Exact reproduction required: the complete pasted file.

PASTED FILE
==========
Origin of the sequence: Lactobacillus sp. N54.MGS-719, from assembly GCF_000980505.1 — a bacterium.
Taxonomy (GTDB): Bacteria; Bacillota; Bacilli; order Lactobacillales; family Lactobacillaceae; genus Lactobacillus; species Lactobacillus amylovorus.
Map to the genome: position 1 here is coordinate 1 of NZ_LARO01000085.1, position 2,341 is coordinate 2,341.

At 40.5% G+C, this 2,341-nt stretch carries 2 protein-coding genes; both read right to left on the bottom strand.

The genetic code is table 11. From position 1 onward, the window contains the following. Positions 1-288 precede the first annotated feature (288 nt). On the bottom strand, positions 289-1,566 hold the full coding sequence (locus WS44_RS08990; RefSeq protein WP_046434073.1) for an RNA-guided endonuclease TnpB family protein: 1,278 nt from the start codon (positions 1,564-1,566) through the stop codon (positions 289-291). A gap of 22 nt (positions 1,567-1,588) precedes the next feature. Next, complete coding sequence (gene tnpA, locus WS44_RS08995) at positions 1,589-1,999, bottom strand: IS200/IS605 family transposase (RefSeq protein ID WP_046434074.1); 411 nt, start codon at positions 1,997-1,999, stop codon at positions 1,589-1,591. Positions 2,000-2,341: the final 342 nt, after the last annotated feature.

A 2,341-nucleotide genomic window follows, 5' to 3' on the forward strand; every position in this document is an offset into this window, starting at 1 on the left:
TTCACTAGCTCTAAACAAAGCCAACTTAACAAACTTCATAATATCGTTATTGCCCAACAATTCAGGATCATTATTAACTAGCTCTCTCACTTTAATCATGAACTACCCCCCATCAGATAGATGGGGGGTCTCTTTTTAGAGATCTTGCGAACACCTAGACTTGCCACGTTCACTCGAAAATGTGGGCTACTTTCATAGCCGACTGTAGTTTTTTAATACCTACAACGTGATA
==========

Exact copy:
Origin of the sequence: Lactobacillus sp. N54.MGS-719, from assembly GCF_000980505.1 — a bacterium.
Taxonomy (GTDB): Bacteria; Bacillota; Bacilli; order Lactobacillales; family Lactobacillaceae; genus Lactobacillus; species Lactobacillus amylovorus.
Map to the genome: position 1 here is coordinate 1 of NZ_LARO01000085.1, position 2,341 is coordinate 2,341.

At 40.5% G+C, this 2,341-nt stretch carries 2 protein-coding genes; both read right to left on the bottom strand.

The genetic code is table 11. From position 1 onward, the window contains the following. Positions 1-288 precede the first annotated feature (288 nt). On the bottom strand, positions 289-1,566 hold the full coding sequence (locus WS44_RS08990; RefSeq protein WP_046434073.1) for an RNA-guided endonuclease TnpB family protein: 1,278 nt from the start codon (positions 1,564-1,566) through the stop codon (positions 289-291). A gap of 22 nt (positions 1,567-1,588) precedes the next feature. Next, complete coding sequence (gene tnpA, locus WS44_RS08995) at positions 1,589-1,999, bottom strand: IS200/IS605 family transposase (RefSeq protein ID WP_046434074.1); 411 nt, start codon at positions 1,997-1,999, stop codon at positions 1,589-1,591. Positions 2,000-2,341: the final 342 nt, after the last annotated feature.

A 2,341-nucleotide genomic window follows, 5' to 3' on the forward strand; every position in this document is an offset into this window, starting at 1 on the left:
TTCACTAGCTCTAAACAAAGCCAACTTAACAAACTTCATAATATCGTTATTGCCCAACAATTCAGGATCATTATTAACTAGCTCTCTCACTTTAATCATGAACTACCCCCCATCAGATAGATGGGGGGTCTCTTTTTAGAGATCTTGCGAACACCTAGACTTGCCACGTTCACTCGAAAATGTGGGCTACTTTCATAGCCGACTGTAGTTTTTTAATACCTACAACGTGATA